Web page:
A federal judge has decided he doesn't need to hear more arguments in the case of a gay couple who want a Louisiana marriage license.
Saints again bring playoff aspirations into 2014 campaign.
New details in the case against the man arrested for last week’s bomb threat and bank robbery has surfaced, including a MidSouth Bank surveillance video showing the alleged suspect attempt an early-morning bank robbery.
Parents and teachers who support the Common Core education standards sued Gov. Bobby Jindal Tuesday over his actions against the multi-state standards, accusing him of illegally meddling in education policy.
An arrest was announced this morning in connection with last week’s bomb scare at UL Lafayette.
Attorneys, judges and others interviewed by LaPolitics expect 15 to 20 district judge races this year.
"I feel like I'm under siege," an attorney said recently over drinks at Galatoire's Bistro in Baton Rouge. "We all do. Every time I turn around somebody wants a check. District attorney races. The judges. They're killing us."
As a requirement for running for Congress in the 6th District, former Gov. Edwin Edwards has filed his financial disclosure statement with the U.S. House showing his income in 2013 totaling $242,787.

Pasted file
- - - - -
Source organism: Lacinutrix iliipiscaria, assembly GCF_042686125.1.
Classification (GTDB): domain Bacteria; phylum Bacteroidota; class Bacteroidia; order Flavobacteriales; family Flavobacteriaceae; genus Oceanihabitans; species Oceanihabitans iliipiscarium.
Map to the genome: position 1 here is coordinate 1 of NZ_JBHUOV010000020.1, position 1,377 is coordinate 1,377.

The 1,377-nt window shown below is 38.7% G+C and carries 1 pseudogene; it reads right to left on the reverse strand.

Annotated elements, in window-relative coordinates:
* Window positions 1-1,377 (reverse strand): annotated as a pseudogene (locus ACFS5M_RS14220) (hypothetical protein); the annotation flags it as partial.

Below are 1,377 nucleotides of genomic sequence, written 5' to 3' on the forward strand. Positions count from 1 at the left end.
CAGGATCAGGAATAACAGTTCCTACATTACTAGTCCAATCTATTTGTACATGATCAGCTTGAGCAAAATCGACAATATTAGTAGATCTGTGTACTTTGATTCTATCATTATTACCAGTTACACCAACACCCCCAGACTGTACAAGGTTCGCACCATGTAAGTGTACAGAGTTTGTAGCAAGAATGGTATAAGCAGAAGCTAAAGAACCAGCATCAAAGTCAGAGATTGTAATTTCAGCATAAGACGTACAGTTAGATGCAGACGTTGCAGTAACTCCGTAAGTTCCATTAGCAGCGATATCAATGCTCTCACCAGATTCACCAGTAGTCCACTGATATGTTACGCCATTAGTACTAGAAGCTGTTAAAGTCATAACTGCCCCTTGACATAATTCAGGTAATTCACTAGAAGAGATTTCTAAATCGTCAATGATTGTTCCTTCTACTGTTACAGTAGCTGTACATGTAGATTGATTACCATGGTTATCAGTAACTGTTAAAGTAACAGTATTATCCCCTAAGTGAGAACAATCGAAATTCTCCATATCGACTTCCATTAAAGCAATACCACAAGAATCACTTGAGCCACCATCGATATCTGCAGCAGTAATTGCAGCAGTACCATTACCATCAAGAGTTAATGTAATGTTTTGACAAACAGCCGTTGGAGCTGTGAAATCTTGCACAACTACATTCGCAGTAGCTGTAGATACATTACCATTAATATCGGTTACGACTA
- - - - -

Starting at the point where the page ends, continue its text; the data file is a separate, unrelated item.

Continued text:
Unlike those swindled by Bernie Madoff, the victims of Texas businessman Robert Allen Stanford’s Ponzi scheme won’t be getting any relief from the Securities Investor Protection Corp.’s emergency fund after a recent appellate court ruling.
The legal challenge is part of a continuing struggle over Common Core, which has become controversial since the Board of Elementary and Secondary Education adopted the standards in 2010.
The lone Democrat to announce he's running for governor, state Rep. John Bel Edwards, criticized Republican Gov. Bobby Jindal's budgeting tactics as "running the state like a big Ponzi scheme."
State police have arrested a 42-year-old Kaplan man in the July 7 hit and run fatality crash that killed a bicyclist on Louisiana Highway 92 near Milton.
Republican U.S. Rep. Bill Cassidy has picked up support for his U.S. Senate campaign from a former GOP competitor.
Lisa Hargis Smith lived a mysterious life as seen with her death earlier this month and its impact on the community of those who knew her, whether as a star student in Lafayette High’s class of ‘69, or later as a woman struggling with homelessness and mental illness.
Attorney Valerie Gotch Garrett will announce on Tuesday that she plans to run for the Division E seat of the 15th Judicial District Court.
Back in 2012, three Baton Rouge attorneys came to the aid of several disgruntled police officers with a high-profile lawsuit against the Lafayette Police chief and a number of higher-ups in city-parish government, but in a federal courtroom Thursday, their claims of conspiracy coupled with a lack of evidence backfired and the case was dismissed.
Gov. Bobby Jindal's administration intends to rework how it pays the private managed care networks that provide health services to two-thirds of Louisiana's Medicaid patients.
Gov. Bobby Jindal's administration is raising health insurance rates and cutting benefits for state employees and retirees, to keep their insurance program solvent.